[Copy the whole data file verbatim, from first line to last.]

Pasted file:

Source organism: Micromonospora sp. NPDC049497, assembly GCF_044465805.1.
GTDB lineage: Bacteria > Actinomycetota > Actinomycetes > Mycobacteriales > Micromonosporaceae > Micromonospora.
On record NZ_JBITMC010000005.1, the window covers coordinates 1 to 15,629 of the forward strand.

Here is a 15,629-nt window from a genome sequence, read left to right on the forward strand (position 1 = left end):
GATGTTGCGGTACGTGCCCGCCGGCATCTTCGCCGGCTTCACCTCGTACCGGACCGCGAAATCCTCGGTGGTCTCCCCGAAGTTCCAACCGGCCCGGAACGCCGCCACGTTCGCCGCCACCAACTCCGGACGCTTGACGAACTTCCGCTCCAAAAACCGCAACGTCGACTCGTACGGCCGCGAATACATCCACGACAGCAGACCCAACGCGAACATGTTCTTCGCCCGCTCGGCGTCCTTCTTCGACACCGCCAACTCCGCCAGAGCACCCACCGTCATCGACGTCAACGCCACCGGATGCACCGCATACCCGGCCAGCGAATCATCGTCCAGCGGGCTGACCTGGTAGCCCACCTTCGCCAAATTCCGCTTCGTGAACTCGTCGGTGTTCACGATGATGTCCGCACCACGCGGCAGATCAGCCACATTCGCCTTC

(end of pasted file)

Source organism: Micromonospora sp. NPDC049497, assembly GCF_044465805.1.
GTDB lineage: Bacteria > Actinomycetota > Actinomycetes > Mycobacteriales > Micromonosporaceae > Micromonospora.
On record NZ_JBITMC010000005.1, the window covers coordinates 1 to 15,629 of the forward strand.

Here is a 15,629-nt window from a genome sequence, read left to right on the forward strand (position 1 = left end):
GATGTTGCGGTACGTGCCCGCCGGCATCTTCGCCGGCTTCACCTCGTACCGGACCGCGAAATCCTCGGTGGTCTCCCCGAAGTTCCAACCGGCCCGGAACGCCGCCACGTTCGCCGCCACCAACTCCGGACGCTTGACGAACTTCCGCTCCAAAAACCGCAACGTCGACTCGTACGGCCGCGAATACATCCACGACAGCAGACCCAACGCGAACATGTTCTTCGCCCGCTCGGCGTCCTTCTTCGACACCGCCAACTCCGCCAGAGCACCCACCGTCATCGACGTCAACGCCACCGGATGCACCGCATACCCGGCCAGCGAATCATCGTCCAGCGGGCTGACCTGGTAGCCCACCTTCGCCAAATTCCGCTTCGTGAACTCGTCGGTGTTCACGATGATGTCCGCACCACGCGGCAGATCAGCCACATTCGCCTTC